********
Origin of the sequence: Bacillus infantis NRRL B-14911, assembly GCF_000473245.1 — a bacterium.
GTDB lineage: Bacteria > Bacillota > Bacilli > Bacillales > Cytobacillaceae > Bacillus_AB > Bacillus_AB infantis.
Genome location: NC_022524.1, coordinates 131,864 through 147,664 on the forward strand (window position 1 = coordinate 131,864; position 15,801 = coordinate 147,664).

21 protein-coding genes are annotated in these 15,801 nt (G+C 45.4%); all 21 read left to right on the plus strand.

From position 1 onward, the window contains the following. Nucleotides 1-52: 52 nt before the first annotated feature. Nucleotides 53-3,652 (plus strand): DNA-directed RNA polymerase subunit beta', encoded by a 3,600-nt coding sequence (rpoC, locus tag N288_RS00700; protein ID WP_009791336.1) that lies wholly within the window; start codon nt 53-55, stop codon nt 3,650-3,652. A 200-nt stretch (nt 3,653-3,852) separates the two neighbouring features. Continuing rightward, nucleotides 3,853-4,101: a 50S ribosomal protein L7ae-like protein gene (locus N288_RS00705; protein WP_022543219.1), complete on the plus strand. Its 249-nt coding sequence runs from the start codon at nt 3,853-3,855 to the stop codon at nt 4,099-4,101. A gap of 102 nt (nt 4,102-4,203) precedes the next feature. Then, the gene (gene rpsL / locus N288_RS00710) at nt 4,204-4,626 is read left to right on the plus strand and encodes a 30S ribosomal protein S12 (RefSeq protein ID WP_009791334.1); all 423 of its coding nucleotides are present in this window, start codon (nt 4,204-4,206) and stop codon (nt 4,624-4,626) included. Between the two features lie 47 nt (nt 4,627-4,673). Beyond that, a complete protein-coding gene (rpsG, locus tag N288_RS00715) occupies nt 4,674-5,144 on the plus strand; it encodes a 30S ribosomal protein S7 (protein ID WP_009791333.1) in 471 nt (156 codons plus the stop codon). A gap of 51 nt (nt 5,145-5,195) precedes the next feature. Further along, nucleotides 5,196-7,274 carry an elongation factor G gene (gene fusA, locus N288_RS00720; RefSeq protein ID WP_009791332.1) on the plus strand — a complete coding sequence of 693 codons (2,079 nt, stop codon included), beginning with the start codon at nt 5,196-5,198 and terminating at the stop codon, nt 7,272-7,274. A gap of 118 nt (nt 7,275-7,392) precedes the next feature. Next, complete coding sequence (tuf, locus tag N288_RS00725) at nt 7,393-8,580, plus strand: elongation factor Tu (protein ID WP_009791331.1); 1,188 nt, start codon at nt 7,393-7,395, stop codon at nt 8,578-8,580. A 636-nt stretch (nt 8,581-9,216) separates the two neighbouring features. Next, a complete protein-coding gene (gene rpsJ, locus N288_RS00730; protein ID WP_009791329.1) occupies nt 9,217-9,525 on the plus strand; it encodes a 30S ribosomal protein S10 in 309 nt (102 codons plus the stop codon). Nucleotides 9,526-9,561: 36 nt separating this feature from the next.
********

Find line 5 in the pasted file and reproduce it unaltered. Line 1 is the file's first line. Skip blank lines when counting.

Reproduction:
From position 1 onward, the window contains the following. Nucleotides 1-52: 52 nt before the first annotated feature. Nucleotides 53-3,652 (plus strand): DNA-directed RNA polymerase subunit beta', encoded by a 3,600-nt coding sequence (rpoC, locus tag N288_RS00700; protein ID WP_009791336.1) that lies wholly within the window; start codon nt 53-55, stop codon nt 3,650-3,652. A 200-nt stretch (nt 3,653-3,852) separates the two neighbouring features. Continuing rightward, nucleotides 3,853-4,101: a 50S ribosomal protein L7ae-like protein gene (locus N288_RS00705; protein WP_022543219.1), complete on the plus strand. Its 249-nt coding sequence runs from the start codon at nt 3,853-3,855 to the stop codon at nt 4,099-4,101. A gap of 102 nt (nt 4,102-4,203) precedes the next feature. Then, the gene (gene rpsL / locus N288_RS00710) at nt 4,204-4,626 is read left to right on the plus strand and encodes a 30S ribosomal protein S12 (RefSeq protein ID WP_009791334.1); all 423 of its coding nucleotides are present in this window, start codon (nt 4,204-4,206) and stop codon (nt 4,624-4,626) included. Between the two features lie 47 nt (nt 4,627-4,673). Beyond that, a complete protein-coding gene (rpsG, locus tag N288_RS00715) occupies nt 4,674-5,144 on the plus strand; it encodes a 30S ribosomal protein S7 (protein ID WP_009791333.1) in 471 nt (156 codons plus the stop codon). A gap of 51 nt (nt 5,145-5,195) precedes the next feature. Further along, nucleotides 5,196-7,274 carry an elongation factor G gene (gene fusA, locus N288_RS00720; RefSeq protein ID WP_009791332.1) on the plus strand — a complete coding sequence of 693 codons (2,079 nt, stop codon included), beginning with the start codon at nt 5,196-5,198 and terminating at the stop codon, nt 7,272-7,274. A gap of 118 nt (nt 7,275-7,392) precedes the next feature. Next, complete coding sequence (tuf, locus tag N288_RS00725) at nt 7,393-8,580, plus strand: elongation factor Tu (protein ID WP_009791331.1); 1,188 nt, start codon at nt 7,393-7,395, stop codon at nt 8,578-8,580. A 636-nt stretch (nt 8,581-9,216) separates the two neighbouring features. Next, a complete protein-coding gene (gene rpsJ, locus N288_RS00730; protein ID WP_009791329.1) occupies nt 9,217-9,525 on the plus strand; it encodes a 30S ribosomal protein S10 in 309 nt (102 codons plus the stop codon). Nucleotides 9,526-9,561: 36 nt separating this feature from the next.